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News | April 26, 2018

CID Lookout: ‘Sextortion’ Scams Continue to Occur; Don’t Give Into Scammer’s Demands

The U.S. Army Criminal Investigation Command’s Computer Crime Investigative Unit (CCIU)
continues to caution the Army community to be on the lookout for all types of “sextortion scams” where
criminals will use any dishonest method to make contact with potential victims and then attempt to blackmail them.

“To avoid falling prey to a sextortionist never send compromising photos or videos of yourself to anyone, whether you know
them or think you know them,” said Special Agent Daniel Andrews, director of CCIU. “Turn off your electronic devices and
physically block web cameras when you are not using them.”

Officials describe “sextortion scams” as cyber sexual extortion where perpetrators conduct schemes that leverage online
sexual acts for financial gain or other forms of blackmail.

In addition, when using a legitimate online dating site, victims are more apt to provide personal information and or
participate in online “compromising acts;” however, CID officials are warning the Army community to be very
cautious of their online communications activity and not share intimate, personal information with strangers or people
you have never met in person.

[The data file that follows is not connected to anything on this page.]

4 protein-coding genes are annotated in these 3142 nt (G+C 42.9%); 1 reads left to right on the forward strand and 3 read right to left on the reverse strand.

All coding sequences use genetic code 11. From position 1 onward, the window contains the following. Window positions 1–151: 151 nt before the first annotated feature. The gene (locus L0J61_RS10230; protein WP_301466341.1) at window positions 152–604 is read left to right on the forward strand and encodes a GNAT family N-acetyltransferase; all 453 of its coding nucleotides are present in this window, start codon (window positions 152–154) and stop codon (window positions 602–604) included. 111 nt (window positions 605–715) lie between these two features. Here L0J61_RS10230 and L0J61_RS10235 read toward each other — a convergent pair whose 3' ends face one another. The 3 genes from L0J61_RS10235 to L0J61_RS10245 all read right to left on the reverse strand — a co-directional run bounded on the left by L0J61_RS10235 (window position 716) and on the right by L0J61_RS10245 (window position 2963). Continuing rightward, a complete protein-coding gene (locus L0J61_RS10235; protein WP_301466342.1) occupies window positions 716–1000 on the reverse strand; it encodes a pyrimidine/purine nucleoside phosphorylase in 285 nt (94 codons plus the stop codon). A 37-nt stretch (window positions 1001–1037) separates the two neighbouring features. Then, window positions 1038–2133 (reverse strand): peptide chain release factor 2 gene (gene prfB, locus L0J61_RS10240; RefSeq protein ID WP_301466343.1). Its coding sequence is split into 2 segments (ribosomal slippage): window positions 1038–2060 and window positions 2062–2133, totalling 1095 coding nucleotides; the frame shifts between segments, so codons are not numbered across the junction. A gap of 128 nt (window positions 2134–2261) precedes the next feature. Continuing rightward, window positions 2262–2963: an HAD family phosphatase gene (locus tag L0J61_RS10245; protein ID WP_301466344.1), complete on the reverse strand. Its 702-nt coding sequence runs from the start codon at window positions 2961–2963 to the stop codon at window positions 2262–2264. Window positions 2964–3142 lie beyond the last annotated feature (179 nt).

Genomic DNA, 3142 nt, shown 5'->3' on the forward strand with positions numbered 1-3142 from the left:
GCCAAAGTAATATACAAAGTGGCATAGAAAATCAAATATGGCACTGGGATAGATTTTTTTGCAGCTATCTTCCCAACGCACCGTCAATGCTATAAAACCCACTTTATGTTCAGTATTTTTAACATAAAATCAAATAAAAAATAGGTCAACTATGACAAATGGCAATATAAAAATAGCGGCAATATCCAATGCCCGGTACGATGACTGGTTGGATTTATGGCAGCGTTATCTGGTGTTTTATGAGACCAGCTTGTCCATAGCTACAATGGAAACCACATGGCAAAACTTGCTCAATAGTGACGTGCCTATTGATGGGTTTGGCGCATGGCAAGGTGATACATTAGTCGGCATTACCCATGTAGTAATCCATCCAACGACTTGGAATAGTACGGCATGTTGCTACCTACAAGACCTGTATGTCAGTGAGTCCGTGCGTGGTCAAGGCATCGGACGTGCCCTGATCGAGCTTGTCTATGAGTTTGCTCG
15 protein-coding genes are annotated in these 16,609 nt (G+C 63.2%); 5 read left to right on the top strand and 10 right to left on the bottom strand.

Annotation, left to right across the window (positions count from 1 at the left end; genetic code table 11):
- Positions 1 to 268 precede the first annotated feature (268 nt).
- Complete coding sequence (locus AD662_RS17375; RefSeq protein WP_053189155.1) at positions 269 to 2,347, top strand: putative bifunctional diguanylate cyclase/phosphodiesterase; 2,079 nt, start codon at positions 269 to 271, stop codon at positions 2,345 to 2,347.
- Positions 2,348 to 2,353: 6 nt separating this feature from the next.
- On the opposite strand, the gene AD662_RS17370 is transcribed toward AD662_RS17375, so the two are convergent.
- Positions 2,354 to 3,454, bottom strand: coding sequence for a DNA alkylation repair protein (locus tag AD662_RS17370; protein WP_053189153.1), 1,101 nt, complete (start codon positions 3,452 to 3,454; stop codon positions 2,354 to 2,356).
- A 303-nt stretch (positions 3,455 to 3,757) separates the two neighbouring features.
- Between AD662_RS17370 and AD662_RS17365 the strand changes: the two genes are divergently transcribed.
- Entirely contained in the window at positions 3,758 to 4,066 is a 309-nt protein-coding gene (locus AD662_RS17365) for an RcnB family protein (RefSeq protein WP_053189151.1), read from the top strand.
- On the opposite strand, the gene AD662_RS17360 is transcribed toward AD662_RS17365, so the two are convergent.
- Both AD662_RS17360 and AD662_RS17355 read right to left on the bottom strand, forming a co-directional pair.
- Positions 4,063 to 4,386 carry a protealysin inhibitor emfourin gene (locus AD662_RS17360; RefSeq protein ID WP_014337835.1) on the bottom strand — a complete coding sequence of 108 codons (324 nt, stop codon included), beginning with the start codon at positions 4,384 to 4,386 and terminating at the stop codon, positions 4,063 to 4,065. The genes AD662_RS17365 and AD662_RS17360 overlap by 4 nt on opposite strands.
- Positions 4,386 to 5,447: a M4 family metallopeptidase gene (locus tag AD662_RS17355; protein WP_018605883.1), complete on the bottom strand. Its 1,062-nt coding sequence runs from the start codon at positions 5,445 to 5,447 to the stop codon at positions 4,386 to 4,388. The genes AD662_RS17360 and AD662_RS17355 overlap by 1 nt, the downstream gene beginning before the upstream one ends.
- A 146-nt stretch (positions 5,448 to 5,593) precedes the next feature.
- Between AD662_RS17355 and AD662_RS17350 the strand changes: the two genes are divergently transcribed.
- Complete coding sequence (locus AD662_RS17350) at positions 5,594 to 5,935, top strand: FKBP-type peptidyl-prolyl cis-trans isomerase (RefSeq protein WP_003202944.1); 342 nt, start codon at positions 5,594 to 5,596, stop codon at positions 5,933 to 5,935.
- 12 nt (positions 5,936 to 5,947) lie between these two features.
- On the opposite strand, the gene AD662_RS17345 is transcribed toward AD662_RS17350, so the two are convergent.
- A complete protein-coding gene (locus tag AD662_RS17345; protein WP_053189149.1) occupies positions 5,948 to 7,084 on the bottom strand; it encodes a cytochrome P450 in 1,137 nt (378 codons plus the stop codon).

“These criminals will try to get unsuspecting service members to engage in online sexual activities and then demand money
or favors in exchange for not publicizing potentially embarrassing information or turning them over to law enforcement,”
said Andrews.

Once the Soldier sends a compromising photo or participates in a video chat, the perpetrator threatens to send those images
to the Soldier’s command, family, and friends unless “ransom money” is paid, according to CCIU officials. One recent
scam is where the criminal will claim that the Soldier sent sexual images to a minor, who has now become the alleged
victim, and threaten to report the Soldier to law enforcement unless a monetary fee is paid.

“If you meet a person on a legitimate online dating site there is very little chance that you are actually communicating with
an underage person,” Andrews said. “It is therefore very unlikely that you sent or received child pornography or provided
your images/videos to a minor. If you met someone online who later claims to be underage you should immediately cease
all communications with that person and notify Army CID.”

“It is important to also keep in mind that law enforcement, to include Army CID, will never agree not take legal action if you
agree to pay [ransom] money to the alleged victim or to the alleged victim's family,” he said. “If law enforcement gets
involved early on, there are investigative steps that may help identify the perpetrators responsible for victimizing Army
personnel.”

Another way that the criminals attempt to extort money is to claim that they are a lawyer working on behalf of the alleged
victim. The scammer will request payments are made for things such as counseling for the alleged victim and to replace